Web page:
5 Top Tips for preparing your dog for winter
(Written by Georgia Hatton)
The nights are drawing in, and soon summer will be a distant memory.
Autumn is the best time to get your dog prepared for winter - get started by following our top tips:
1. Winter haircut
For those owners of long coated dogs, you may think summer is the best time for a haircut - but keeping them trimmed short in winter can be just as beneficial.
With wet, muddy walks becoming more frequent over winter, long coated dogs (like Zym) can end up needing to be bathed more often. Excessively bathing them can lead to the natural oils being stripped from their coats, resulting in a dry coat and itchy skin. By cutting the hair shorter, there’s less of it for dirt to get trapped in, and it’s easier to keep clean with a brush! Hair between the paw pads is a magnet for snow and ice, and can lead to painful balls forming between the pads. By keeping this hair short, it stops these, making icy walks more fun!
2. Feet touching training
Over winter it’s almost inevitable that you will wipe your dogs feet down - from removing mud, to washing off grit. Invest time now in teaching your dog that having their feet washed is a positive experience.
Spend some time daily, with lots of small treats, reinforcing that when you touch their feet they will get a tasty treat! Build this up to lifting and cleaning them, making them much easier to wash them when you need to!
3. Get your dog a coat - if they need one
Not all breeds of dogs need coats - working breeds with double, weatherproof coats, such as labradors, spaniels and collies - as well as the more obvious arctic breeds, like huskies, won’t generally need coats - although a lightweight waterproof, to keep the water off and your home drier - may be useful on wet days.
Particularly old or young dogs, as well as many smaller breeds and sighthounds, however, do need coats throughout winter. There are many different types of coats - but it’s important to pick a non-restrictive style. Our favourite brand of waterproof is Pompaa, a finnish company, these coats come in a variety of sizes, colours, and styles so your dog can be warm no matter what the weather. We also have a selection of equafleece jumpers, perfect for walking and for staying warm in the house afterwards. For dogs such as whippets, with a different body shape, there are many online, custom designers of coats who can make them to measure.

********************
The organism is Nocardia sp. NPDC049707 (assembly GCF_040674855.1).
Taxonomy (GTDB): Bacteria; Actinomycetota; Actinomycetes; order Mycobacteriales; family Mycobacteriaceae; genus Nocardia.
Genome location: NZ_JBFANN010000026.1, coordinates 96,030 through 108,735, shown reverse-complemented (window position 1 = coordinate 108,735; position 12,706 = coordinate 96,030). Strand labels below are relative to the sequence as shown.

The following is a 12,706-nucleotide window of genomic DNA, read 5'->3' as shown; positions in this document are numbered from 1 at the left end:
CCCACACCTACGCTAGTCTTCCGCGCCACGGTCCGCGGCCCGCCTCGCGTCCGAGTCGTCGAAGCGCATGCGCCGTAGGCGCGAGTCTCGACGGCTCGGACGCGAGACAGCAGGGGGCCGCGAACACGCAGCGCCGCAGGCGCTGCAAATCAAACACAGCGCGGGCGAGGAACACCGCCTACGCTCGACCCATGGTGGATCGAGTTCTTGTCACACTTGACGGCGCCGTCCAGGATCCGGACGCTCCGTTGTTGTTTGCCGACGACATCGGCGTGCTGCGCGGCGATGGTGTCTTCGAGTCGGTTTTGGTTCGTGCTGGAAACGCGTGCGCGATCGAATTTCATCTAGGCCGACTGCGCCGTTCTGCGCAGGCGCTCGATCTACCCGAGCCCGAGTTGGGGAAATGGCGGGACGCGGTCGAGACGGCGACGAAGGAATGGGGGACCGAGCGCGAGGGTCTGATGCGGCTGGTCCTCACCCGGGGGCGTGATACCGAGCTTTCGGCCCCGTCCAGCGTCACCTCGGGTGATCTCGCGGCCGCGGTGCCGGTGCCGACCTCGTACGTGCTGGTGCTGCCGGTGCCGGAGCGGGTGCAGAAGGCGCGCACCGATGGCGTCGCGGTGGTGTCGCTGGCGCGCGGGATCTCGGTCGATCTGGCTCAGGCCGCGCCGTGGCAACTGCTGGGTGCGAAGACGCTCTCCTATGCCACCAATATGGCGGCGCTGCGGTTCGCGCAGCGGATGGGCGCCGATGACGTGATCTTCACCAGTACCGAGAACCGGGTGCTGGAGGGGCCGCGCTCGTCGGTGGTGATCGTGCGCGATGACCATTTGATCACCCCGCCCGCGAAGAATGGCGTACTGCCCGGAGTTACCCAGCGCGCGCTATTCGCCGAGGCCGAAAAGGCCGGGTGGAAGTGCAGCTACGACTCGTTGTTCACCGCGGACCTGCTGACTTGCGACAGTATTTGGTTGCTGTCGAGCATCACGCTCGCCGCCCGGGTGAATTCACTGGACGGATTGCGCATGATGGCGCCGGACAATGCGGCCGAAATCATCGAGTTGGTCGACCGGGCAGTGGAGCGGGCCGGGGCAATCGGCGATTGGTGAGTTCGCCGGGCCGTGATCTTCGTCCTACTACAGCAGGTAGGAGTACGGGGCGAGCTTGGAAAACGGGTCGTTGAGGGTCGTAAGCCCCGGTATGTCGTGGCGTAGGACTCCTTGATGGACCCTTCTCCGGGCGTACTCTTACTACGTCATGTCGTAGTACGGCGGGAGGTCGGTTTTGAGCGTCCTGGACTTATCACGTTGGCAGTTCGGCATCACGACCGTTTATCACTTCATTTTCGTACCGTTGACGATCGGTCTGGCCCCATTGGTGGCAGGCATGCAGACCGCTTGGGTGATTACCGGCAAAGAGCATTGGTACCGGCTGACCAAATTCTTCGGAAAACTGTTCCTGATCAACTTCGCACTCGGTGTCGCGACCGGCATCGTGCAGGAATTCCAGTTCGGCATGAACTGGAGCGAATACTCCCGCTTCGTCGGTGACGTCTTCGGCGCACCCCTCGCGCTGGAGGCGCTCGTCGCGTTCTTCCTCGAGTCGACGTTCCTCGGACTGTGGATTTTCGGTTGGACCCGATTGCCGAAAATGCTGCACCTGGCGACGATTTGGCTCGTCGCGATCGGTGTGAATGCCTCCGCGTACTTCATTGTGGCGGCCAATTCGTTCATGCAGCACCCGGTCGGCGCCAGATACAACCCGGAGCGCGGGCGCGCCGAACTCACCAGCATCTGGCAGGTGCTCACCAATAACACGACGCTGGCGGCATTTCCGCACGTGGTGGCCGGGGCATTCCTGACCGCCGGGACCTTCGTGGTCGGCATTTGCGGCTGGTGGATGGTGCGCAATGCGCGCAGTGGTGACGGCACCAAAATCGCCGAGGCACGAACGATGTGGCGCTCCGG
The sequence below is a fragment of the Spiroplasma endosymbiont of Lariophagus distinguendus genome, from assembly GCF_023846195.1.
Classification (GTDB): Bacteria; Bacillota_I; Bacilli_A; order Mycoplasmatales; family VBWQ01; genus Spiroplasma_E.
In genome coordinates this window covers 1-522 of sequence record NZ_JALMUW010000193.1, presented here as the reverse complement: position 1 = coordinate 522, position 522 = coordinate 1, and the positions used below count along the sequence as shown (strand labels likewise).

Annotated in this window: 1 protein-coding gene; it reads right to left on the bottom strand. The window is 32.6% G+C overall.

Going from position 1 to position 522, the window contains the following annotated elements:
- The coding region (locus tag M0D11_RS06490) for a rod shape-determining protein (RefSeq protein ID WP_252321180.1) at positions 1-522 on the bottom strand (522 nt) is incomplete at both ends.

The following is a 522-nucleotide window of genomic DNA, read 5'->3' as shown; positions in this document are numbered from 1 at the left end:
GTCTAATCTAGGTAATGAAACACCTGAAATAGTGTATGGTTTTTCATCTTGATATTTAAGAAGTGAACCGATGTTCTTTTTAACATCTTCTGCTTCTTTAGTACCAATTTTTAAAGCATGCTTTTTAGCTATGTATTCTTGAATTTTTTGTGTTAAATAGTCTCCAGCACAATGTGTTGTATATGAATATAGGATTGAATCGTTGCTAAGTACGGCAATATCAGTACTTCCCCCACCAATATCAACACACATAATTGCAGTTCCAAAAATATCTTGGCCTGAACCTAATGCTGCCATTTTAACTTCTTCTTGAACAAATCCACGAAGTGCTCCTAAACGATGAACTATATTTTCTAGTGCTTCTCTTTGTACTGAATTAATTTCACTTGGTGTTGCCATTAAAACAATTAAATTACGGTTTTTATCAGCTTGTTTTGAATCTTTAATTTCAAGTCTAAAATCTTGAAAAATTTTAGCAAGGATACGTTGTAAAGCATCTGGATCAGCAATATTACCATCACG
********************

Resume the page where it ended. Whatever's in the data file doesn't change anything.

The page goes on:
4. Pay close attention to your older dog
Approximately 1 in 5 dogs have arthritis - and it’s widely accepted that, although the mechanism for why isn’t known - symptoms such as joint pain and stiffness flare up over the winter months. Prepare for winter with a check up with your vet, to see if there are any medications or extra interventions your dog may need to stay comfortable over winter. Being overweight can make these symptoms worse, so starting a doggy diet sooner rather than later will also help. Although your dog may have coped just fine without a coat in winter when they were younger, they may need one now, especially on wet days.
Beware of slippery floors, both out of the house, and inside - and be prepared to miss a walk if necessary.
5. What to do when the walks are off
No matter how hardy you and your dogs are, most of us will miss a walk or two over the winter months. Most of our dogs will be just fine with an extra day snuggled up, especially if the weather outside is frightful, but that doesn’t mean they don’t appreciate some stimulation.
Do some training in the house - why not see if you can teach a new trick, or brush up on something old!
Another great bit of stimulation is to chew away on a long lasting chew - the most popular chews at the moment are the sausage rolls, or for the smaller dogs - the pigs in blankets.